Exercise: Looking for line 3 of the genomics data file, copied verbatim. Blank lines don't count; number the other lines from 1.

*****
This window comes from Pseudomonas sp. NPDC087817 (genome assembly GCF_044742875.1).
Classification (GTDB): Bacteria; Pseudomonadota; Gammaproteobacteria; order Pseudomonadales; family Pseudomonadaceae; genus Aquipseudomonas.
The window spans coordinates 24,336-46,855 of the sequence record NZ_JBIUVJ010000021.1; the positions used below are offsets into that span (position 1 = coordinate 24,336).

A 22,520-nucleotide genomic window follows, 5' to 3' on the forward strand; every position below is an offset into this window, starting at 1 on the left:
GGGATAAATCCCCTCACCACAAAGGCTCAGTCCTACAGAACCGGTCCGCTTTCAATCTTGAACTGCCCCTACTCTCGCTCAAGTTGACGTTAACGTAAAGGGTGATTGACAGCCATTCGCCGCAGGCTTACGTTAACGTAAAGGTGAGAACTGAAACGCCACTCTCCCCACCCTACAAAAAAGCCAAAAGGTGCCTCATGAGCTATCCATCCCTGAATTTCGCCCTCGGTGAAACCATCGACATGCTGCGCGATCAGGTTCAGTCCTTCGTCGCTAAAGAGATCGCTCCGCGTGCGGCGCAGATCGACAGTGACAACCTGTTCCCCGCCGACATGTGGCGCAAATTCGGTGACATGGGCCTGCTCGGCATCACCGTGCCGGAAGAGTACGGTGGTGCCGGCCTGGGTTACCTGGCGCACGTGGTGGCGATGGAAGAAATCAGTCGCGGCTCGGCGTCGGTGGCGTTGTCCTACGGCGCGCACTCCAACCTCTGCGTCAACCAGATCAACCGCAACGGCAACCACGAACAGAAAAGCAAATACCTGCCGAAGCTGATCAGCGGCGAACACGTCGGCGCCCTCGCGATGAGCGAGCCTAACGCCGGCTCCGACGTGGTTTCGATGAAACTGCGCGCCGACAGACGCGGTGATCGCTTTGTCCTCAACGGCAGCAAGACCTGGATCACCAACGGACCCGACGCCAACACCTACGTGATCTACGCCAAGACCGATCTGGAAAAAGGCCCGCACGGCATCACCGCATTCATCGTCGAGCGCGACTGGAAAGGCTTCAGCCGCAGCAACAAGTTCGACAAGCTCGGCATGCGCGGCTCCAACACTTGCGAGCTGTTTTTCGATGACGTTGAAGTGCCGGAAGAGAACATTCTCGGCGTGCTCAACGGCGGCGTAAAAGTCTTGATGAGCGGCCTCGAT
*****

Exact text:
The window spans coordinates 24,336-46,855 of the sequence record NZ_JBIUVJ010000021.1; the positions used below are offsets into that span (position 1 = coordinate 24,336).